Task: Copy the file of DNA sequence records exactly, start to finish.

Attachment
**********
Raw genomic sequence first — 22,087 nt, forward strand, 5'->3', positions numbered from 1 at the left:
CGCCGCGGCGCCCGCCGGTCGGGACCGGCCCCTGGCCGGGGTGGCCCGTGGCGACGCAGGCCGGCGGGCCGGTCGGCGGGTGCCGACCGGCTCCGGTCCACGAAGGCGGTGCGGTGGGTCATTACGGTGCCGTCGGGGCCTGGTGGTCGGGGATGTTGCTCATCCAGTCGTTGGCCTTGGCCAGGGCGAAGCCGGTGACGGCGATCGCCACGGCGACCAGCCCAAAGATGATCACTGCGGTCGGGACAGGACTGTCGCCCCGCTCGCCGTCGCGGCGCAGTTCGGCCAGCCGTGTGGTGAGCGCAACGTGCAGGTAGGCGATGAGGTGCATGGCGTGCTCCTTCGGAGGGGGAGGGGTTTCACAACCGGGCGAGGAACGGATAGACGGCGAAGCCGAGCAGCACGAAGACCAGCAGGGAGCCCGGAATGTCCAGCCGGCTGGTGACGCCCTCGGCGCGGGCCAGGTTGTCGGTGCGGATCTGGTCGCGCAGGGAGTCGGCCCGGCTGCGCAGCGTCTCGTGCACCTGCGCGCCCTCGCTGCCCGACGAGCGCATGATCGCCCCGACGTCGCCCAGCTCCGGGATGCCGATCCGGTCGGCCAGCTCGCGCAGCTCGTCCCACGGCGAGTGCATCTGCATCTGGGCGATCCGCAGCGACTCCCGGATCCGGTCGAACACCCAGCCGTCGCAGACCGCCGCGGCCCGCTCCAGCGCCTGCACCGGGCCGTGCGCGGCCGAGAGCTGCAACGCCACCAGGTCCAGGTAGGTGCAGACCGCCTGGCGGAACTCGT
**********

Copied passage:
Raw genomic sequence first — 22,087 nt, forward strand, 5'->3', positions numbered from 1 at the left:
CGCCGCGGCGCCCGCCGGTCGGGACCGGCCCCTGGCCGGGGTGGCCCGTGGCGACGCAGGCCGGCGGGCCGGTCGGCGGGTGCCGACCGGCTCCGGTCCACGAAGGCGGTGCGGTGGGTCATTACGGTGCCGTCGGGGCCTGGTGGTCGGGGATGTTGCTCATCCAGTCGTTGGCCTTGGCCAGGGCGAAGCCGGTGACGGCGATCGCCACGGCGACCAGCCCAAAGATGATCACTGCGGTCGGGACAGGACTGTCGCCCCGCTCGCCGTCGCGGCGCAGTTCGGCCAGCCGTGTGGTGAGCGCAACGTGCAGGTAGGCGATGAGGTGCATGGCGTGCTCCTTCGGAGGGGGAGGGGTTTCACAACCGGGCGAGGAACGGATAGACGGCGAAGCCGAGCAGCACGAAGACCAGCAGGGAGCCCGGAATGTCCAGCCGGCTGGTGACGCCCTCGGCGCGGGCCAGGTTGTCGGTGCGGATCTGGTCGCGCAGGGAGTCGGCCCGGCTGCGCAGCGTCTCGTGCACCTGCGCGCCCTCGCTGCCCGACGAGCGCATGATCGCCCCGACGTCGCCCAGCTCCGGGATGCCGATCCGGTCGGCCAGCTCGCGCAGCTCGTCCCACGGCGAGTGCATCTGCATCTGGGCGATCCGCAGCGACTCCCGGATCCGGTCGAACACCCAGCCGTCGCAGACCGCCGCGGCCCGCTCCAGCGCCTGCACCGGGCCGTGCGCGGCCGAGAGCTGCAACGCCACCAGGTCCAGGTAGGTGCAGACCGCCTGGCGGAACTCGT